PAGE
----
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How much weight or emphasis should be put on determining where you fish based on DNR fish surveys? Some surveys are recent and could be considered reliable data, others are 5 years or more old and perhaps could be questionable to today's counts.

When I look at my lake maps book, or look on the DNR's website, I tend to look first at the survey of various fish species, and more particularly, the fish I wish to target. Am I, or anyone else that looks at these, putting too much emphasis on this type of information?

Take for example Lake Elysian. The walleye count in that lake was 1 fish between 6" & 8" which was sampled from all gear in 2001. However, I have heard in the past of some pretty decent walleye fishing out of that lake. On the other hand, lakes such as Shields and Mazaska have relatively high crappie counts sampled (409 and 537 respectively) in years 2001 on Shields and 2002 on Mazaska. Yet, from reading posts on this site for those lakes, I don't usually see people talking about big catches of crappies on these lakes.

There is also a lot more information about fish size and population when reading into the surveys. Numbers and size for the year sampled are things I look at. If, say in 2001 or 2002, there was a number of fish sampled (let's say walleyes) that were in the 9"-11" range and/or 12"-14" range, it would hint to me that a lake might be worth trying since these fish would be of good size today in 2006. On the flip side of that, if the lake has more adult fish than young, smaller fish in surveys 3, 4, 5 or more years ago, this lake may not be worth trying. But, then there is stocking data showing the year, species, size and number released. This is important to me too, to some degree. Not to mention too if a lake is subject to winter kill. This will have an even larger impact on populations.

So, if there are lakes you haven't fished before, but you have access to this kind of information, how much weight/emphasis do you put into it in deciding whether to hit that lake or not (barring hearing any fishing reports for that lake).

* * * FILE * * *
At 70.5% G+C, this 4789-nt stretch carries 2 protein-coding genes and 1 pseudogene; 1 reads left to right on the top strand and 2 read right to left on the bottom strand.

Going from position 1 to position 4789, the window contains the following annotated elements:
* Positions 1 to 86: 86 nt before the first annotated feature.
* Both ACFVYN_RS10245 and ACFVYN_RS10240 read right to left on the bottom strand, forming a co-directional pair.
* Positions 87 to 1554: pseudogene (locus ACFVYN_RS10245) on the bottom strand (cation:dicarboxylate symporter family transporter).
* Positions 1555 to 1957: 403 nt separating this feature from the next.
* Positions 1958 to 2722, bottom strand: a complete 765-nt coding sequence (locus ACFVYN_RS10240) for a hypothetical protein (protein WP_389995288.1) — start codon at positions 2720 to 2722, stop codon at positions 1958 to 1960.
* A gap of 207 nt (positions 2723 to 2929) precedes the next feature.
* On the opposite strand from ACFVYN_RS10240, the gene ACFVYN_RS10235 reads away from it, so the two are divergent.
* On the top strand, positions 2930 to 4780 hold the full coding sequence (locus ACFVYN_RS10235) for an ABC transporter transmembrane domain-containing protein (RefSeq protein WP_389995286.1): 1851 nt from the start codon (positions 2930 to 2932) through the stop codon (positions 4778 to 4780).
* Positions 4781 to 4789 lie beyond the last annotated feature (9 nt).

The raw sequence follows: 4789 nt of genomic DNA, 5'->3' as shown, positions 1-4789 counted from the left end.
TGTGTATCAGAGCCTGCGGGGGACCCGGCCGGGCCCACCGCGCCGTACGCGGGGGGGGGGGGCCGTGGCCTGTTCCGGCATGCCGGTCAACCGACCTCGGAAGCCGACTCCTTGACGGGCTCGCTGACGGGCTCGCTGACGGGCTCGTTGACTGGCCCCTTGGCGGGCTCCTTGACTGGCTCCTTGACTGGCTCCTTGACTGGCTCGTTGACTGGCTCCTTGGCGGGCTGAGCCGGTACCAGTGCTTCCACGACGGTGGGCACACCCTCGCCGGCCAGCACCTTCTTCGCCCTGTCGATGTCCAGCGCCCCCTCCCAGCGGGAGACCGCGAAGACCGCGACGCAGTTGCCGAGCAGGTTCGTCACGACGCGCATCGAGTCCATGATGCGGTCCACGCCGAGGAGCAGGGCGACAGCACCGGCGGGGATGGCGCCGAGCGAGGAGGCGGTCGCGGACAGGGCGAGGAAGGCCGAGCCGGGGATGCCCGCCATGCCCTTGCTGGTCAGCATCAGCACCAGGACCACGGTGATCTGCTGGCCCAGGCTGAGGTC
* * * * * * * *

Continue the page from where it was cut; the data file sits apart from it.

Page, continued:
Just looking to get other input and other points of view here.

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Me tink U tink to much. LOL!

The best thing you can do is call up the people how work with the lakes on a yearly basis and pick their brains. They usually have the time this time of year to take an hour out of their day to answer some of your questions. I have done this with some of the smaller lakes up in the Nisswa area. I fish them more in the summer more than I do the lakes down here, and I found our a lot of info that wasn't in those reports that you refer to.

They have accurate and up to date info, and are willing to spew their knowledge to anyone that wants to take the time to listen to them. My eyes were opened on a couple of lakes up there that didn't look to have any potentional at all. They have turned out to be gems the last 3 years.

My advice is to talk to the biologist in charge of those lakes and get a note pad ready. Then, call me righat away and tell me exactly what they told you! tongue.gif

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Quote:

Me tink U tink to much. LOL!


Gee, that's odd....most people say me talk 2 much! shocked.gifgrin.gifgrin.gif

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Don't put any emphasis on the DNR surveys. Everyone knows bass don't show up well in the reports. smirk.gif

The surveys listed on the DNR site are always a few years outdated. More current data can be obtained by calling the Waterville DNR office (for lakes in our region). I have found them to be very cordial.

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I don't take a lot of time looking at these surveys. I would rather find out for myself. Sometimes you can run into some darn good "secrets" when out exploring new water.

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Basscatcher,

One thing about the DNR surveys and crappies--there aren't very good ways to survey craps. They don't gill net very well and are not that easy to seine either.

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Most of the walleyes ive caught this winter came from a lake that showed no walleyes captured with no stocking record of them either.. Nice mix of size too. I discovered them fishing for crappies

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